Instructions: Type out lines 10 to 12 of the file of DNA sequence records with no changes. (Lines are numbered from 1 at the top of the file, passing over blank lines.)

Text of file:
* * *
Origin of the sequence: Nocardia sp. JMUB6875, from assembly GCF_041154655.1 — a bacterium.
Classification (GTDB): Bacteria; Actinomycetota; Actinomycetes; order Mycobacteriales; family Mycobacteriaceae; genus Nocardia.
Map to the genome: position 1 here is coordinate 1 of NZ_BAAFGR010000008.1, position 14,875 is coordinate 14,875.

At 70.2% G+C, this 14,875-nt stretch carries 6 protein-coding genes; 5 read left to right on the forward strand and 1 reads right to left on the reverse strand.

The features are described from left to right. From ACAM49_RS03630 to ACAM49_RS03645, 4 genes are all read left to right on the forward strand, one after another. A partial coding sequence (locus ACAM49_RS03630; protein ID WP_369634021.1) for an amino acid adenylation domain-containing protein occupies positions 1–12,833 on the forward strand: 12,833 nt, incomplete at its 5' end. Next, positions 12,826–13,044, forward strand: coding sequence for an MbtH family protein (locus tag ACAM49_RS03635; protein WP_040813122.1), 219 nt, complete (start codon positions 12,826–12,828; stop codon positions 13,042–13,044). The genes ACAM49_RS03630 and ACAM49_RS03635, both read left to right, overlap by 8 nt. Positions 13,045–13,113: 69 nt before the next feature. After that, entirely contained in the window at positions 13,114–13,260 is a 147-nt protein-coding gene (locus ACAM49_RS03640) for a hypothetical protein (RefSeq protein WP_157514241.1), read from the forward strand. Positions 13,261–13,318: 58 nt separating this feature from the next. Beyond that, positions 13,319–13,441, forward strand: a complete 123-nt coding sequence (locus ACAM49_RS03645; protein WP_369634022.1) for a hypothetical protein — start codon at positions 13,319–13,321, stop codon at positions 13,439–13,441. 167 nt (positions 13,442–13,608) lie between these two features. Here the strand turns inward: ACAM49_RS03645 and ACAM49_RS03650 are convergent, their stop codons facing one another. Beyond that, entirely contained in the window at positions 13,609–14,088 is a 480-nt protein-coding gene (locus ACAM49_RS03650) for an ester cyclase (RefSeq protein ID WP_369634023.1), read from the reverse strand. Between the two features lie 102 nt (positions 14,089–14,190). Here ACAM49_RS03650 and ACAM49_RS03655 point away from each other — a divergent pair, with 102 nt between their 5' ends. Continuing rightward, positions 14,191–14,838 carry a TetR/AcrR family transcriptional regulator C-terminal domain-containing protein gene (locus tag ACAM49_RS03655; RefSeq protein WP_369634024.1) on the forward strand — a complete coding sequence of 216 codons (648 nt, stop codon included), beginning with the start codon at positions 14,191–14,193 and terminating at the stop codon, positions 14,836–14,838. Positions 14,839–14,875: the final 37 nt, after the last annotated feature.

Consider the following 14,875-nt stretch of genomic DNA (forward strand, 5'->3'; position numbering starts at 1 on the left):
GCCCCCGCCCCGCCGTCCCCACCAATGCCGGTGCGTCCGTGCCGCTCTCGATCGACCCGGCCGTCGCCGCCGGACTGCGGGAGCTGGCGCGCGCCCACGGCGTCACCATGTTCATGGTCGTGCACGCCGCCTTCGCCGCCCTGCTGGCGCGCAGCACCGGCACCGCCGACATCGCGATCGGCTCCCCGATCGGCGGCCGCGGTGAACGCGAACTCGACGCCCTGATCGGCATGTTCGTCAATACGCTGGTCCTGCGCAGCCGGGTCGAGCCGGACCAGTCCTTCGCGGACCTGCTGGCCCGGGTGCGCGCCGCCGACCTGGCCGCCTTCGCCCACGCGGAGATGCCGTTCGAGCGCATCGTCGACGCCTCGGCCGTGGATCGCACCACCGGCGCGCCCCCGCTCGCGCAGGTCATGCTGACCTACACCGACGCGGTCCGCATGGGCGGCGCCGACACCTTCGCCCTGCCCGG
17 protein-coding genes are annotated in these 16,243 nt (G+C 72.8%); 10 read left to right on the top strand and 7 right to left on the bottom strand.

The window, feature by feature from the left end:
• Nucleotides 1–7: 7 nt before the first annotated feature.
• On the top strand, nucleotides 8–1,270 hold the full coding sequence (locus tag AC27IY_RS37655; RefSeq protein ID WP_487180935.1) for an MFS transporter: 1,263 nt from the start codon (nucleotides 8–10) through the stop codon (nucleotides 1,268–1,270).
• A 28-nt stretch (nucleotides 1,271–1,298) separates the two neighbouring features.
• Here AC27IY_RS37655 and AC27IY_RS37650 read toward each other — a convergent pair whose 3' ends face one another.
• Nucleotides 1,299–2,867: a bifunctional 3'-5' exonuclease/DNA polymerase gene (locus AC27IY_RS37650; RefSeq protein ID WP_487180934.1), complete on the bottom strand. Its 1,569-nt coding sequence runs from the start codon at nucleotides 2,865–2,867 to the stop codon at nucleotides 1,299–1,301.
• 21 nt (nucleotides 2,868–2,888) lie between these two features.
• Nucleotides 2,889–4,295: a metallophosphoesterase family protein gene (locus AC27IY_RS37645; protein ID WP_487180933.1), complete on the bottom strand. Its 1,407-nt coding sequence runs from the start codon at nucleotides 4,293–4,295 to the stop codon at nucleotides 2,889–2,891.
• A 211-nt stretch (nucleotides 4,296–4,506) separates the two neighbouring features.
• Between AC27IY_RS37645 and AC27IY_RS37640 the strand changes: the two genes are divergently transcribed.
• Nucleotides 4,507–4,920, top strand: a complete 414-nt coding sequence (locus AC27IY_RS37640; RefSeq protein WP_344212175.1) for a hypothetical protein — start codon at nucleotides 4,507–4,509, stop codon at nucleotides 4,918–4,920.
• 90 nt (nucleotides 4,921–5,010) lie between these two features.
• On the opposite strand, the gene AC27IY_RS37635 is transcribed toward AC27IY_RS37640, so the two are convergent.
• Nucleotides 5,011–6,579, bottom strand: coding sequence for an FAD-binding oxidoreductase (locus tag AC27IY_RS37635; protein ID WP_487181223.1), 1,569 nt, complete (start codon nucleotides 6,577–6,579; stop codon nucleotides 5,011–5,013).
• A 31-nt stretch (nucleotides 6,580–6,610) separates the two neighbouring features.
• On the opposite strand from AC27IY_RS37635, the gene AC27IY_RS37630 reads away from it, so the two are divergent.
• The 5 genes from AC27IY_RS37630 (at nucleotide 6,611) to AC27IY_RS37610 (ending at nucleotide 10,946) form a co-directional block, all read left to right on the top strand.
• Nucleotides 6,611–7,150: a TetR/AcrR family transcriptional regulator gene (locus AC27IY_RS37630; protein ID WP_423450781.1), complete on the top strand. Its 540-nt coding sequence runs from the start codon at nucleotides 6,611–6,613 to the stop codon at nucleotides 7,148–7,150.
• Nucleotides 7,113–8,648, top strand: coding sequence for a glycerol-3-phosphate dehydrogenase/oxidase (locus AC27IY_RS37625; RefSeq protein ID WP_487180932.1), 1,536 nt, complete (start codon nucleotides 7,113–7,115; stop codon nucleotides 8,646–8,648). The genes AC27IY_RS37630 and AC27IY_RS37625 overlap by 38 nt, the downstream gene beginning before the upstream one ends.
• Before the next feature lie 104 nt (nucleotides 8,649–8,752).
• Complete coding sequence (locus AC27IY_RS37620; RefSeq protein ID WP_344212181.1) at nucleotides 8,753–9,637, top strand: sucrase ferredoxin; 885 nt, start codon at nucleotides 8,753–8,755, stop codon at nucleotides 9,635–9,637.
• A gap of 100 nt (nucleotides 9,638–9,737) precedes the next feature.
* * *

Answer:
• Nucleotides 1–7: 7 nt before the first annotated feature.
• On the top strand, nucleotides 8–1,270 hold the full coding sequence (locus tag AC27IY_RS37655; RefSeq protein ID WP_487180935.1) for an MFS transporter: 1,263 nt from the start codon (nucleotides 8–10) through the stop codon (nucleotides 1,268–1,270).
• A 28-nt stretch (nucleotides 1,271–1,298) separates the two neighbouring features.